A LOCAL scheme to offer energy vouchers to food bank clients could be extended across Scotland after an SNP MSP called on the country’s biggest power companies to help tackle fuel poverty.

The National told last month how Christina McKelvie, the MSP for Hamilton, Larkhall and Stonehouse, working alongside local councillor Julia Marrs, had secured support from energy giant ScottishPower piloting the project at the Hamilton District Food Bank, which has since been rolled out to Clydesdale Food Bank.

With many people forced to use food banks also at risk of fuel poverty, the scheme offers credit vouchers of £49 – up to three in a year – to help them heat their homes and cook meals.

McKelvie has now written to the chief executives of E.ON, British Gas, EDF, SSE and Npower, asking them to meet with her to discuss how the pilot is already working in practice and whether they might add their support to extending its availability across all energy providers.

“This started out as a local campaign but has the potential to change the way we support those facing the uncertainty of fuel poverty across Scotland,” said McKelvie.

“I’m delighted to already have the support from Scottish Power for the voucher scheme, and I’m really interested to see whether the other big energy providers will now come on board.

“In an ideal world we wouldn’t need such measures at all. In an energy-rich nation like Scotland we should all be able to heat our homes and cook for our families at fair and competitive rates and everyone should have the means to do that. The reality is that more and more people across Scotland are being driven into fuel poverty by the relentless austerity of the Tory government at Westminster.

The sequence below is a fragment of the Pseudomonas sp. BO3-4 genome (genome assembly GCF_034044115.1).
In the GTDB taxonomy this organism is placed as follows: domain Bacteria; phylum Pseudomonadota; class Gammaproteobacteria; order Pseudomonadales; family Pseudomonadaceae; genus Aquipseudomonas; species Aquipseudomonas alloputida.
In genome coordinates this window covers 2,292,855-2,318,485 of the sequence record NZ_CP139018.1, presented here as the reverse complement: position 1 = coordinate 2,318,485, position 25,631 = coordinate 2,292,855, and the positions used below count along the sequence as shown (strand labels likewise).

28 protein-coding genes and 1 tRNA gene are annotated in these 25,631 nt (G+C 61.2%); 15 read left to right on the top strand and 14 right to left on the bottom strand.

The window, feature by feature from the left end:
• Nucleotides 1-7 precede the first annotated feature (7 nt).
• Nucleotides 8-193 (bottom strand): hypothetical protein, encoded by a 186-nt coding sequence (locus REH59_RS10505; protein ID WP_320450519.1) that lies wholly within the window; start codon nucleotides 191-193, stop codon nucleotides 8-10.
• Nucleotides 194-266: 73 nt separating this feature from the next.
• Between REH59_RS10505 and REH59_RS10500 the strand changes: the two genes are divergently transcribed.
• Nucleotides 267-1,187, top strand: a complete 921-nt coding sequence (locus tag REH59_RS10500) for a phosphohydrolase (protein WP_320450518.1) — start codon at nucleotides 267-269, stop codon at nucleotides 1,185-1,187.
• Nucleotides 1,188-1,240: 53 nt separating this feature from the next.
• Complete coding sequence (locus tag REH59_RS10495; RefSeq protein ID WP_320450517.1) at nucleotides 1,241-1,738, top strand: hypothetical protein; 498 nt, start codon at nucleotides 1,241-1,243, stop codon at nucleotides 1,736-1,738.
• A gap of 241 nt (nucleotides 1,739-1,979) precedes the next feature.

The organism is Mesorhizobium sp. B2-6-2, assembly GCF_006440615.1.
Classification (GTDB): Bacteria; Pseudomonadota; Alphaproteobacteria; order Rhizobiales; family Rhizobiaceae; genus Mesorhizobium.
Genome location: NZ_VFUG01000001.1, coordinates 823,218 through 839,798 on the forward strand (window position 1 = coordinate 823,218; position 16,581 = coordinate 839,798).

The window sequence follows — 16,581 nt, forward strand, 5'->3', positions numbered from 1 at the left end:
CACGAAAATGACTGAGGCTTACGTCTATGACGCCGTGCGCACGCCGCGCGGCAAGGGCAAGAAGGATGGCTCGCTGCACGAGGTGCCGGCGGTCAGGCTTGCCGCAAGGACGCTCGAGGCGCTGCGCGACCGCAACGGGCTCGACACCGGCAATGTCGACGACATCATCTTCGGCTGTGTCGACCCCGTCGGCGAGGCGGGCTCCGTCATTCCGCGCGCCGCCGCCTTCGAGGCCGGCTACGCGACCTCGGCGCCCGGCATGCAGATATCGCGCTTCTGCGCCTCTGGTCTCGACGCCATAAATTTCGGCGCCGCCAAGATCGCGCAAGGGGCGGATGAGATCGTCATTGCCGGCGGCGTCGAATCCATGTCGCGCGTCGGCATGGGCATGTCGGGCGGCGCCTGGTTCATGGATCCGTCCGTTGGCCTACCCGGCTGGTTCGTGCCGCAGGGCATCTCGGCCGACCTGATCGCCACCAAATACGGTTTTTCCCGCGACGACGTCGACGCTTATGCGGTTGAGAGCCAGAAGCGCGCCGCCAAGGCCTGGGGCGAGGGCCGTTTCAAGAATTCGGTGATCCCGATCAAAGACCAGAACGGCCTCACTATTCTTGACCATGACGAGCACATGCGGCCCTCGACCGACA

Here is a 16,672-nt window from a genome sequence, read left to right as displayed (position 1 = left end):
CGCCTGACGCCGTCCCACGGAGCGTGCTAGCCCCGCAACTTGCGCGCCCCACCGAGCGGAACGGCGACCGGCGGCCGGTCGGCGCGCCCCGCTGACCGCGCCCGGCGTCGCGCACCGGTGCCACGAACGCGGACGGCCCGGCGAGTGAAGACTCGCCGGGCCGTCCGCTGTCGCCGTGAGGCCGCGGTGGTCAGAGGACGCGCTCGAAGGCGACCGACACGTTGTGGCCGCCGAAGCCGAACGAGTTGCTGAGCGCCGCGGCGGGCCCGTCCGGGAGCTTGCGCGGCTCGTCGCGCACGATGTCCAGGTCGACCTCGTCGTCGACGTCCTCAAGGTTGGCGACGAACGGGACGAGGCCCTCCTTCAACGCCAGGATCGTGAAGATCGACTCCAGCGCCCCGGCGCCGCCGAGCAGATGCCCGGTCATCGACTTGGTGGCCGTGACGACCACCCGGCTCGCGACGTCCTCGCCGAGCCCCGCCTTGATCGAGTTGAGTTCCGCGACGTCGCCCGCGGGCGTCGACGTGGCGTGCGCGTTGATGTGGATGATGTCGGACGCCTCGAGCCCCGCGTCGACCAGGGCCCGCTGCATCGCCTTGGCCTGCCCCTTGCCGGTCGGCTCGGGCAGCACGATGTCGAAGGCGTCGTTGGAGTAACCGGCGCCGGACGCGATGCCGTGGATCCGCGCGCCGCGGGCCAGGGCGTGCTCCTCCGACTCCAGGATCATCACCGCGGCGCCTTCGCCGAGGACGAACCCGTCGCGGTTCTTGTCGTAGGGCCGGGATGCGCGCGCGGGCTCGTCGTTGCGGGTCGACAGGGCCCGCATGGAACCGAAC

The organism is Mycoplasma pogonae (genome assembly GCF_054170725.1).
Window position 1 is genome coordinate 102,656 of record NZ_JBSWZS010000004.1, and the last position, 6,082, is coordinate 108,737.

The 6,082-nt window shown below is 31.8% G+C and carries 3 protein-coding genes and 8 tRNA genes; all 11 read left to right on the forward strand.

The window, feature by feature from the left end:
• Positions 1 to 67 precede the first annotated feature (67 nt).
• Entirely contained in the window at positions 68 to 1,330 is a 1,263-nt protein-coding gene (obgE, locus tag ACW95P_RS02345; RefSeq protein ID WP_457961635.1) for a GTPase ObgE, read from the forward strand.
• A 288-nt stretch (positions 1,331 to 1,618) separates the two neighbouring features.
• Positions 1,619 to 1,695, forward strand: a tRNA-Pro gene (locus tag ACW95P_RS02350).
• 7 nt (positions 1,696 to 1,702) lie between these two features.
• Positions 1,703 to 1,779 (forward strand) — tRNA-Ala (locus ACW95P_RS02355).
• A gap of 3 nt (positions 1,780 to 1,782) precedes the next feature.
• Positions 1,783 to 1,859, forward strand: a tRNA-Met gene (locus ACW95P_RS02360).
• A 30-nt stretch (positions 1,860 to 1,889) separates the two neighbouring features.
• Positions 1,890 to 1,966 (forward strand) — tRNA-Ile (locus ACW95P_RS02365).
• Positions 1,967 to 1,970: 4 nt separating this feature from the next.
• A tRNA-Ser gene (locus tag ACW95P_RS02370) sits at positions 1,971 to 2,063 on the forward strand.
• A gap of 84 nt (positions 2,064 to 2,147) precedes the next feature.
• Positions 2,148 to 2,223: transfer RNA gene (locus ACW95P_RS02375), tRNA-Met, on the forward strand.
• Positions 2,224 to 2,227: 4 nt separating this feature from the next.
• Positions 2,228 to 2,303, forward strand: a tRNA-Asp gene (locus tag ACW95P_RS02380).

“Nobody should be freezing in the dark at this time of year, and I’m extremely hopeful that the rest of the Big Six recognise the benefits of backing Quick Credit Vouchers in conjunction with local food banks.

“I look forward to further discussions with the energy sector about how they can play a responsible and supportive role in helping hard-pressed families to heat their homes across Scotland this winter and in the future.”

Isobel Graham, who manages the Hamilton District Food Bank, told The National that increasing numbers of their clients were making use of the voucher scheme.

“Our food bank is open three times a week in Hamilton and twice a week in Blantyre, and we’re seeing more people having problems with energy,” she said. “One problem is that many of our users don’t have their gas or electricity supplied by ScottishPower so can’t take advantage of the voucher scheme. In cases like that we can sit and have a cup of tea with them to discuss their needs, but we can only really offer them advice and information like phone numbers and contact points for other energy providers.”

She added: “We can also prepare a package of groceries that don’t have to be cooked or heated – such as tins of corned beef or packets of foodstuffs – that will keep them going until they can contact their electricity or gas supplier.

“We have seen a rise in the number of people coming to us in the run up to Christmas and afterwards and we believe we make a great difference to people’s lives. Obviously we would welcome any extension of the pilot scheme to include other energy companies, and this would make an even bigger difference to people’s lives.”